During the decade of the 1990s, South Africa underwent a radical transition from the oppressive apartheid regime (a system founded on parliamentary sovereignty) to a constitutional democracy committed to the creation of a society based on democratic values, social justice and fundamental human rights. As part of that transition, in 1994 South Africa held its first democratic elections and adopted an interim constitution. A permanent Constitution was put into place two years later.
A Constitution is a body of fundamental principles according to which a State is to be governed. It sets out how all the elements of government are organised and contains rules about what power is wielded, who wields it and over whom it is wielded in the governing of a country. It can be seen as a kind of contract between those in power and those who are subjected to this power. It defines the rights and duties of citizens, and the mechanisms that keep those in power in check.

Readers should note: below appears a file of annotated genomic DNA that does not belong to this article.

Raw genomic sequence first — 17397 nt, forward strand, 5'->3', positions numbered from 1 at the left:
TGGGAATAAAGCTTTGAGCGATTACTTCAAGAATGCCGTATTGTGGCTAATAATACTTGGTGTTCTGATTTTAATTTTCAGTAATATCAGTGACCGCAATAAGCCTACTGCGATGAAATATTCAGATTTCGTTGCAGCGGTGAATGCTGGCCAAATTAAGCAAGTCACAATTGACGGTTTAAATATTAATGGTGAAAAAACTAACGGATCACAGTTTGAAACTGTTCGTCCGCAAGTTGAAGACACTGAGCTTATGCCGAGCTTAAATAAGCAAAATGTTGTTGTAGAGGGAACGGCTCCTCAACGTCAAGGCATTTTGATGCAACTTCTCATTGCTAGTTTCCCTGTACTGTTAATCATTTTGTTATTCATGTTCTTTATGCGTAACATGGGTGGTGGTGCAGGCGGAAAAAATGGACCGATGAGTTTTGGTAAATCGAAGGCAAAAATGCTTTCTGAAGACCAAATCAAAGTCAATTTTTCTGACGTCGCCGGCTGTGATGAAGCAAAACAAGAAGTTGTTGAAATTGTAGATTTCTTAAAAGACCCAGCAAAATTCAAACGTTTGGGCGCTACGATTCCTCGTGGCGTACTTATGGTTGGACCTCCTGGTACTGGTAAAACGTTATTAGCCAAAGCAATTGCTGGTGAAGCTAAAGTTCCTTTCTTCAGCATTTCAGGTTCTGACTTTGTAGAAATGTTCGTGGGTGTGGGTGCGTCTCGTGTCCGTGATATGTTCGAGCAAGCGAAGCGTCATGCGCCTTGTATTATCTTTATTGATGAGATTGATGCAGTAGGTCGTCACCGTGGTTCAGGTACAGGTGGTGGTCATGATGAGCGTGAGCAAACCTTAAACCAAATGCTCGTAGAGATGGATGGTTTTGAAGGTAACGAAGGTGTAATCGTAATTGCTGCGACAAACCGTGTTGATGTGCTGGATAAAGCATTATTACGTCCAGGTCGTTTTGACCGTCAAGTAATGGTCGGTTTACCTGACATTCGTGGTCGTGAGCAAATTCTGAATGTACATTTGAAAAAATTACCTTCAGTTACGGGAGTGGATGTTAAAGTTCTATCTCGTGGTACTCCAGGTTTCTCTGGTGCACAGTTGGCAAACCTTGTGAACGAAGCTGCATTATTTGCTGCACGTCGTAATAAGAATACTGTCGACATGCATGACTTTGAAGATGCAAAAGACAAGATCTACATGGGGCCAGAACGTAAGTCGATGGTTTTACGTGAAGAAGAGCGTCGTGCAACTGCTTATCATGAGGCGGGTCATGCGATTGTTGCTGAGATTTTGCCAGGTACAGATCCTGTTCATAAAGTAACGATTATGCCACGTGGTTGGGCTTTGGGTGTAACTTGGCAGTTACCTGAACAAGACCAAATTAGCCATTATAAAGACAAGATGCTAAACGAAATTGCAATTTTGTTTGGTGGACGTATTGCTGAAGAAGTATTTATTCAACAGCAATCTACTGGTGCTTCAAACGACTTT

The Constitution of the Republic of South Africa is the supreme law of our country. It provides the legal foundation for the existence of the Republic, sets out the rights and duties of its citizens, and defines the structure of the Government. It has been called the “birth certificate” of a free and democratic South Africa.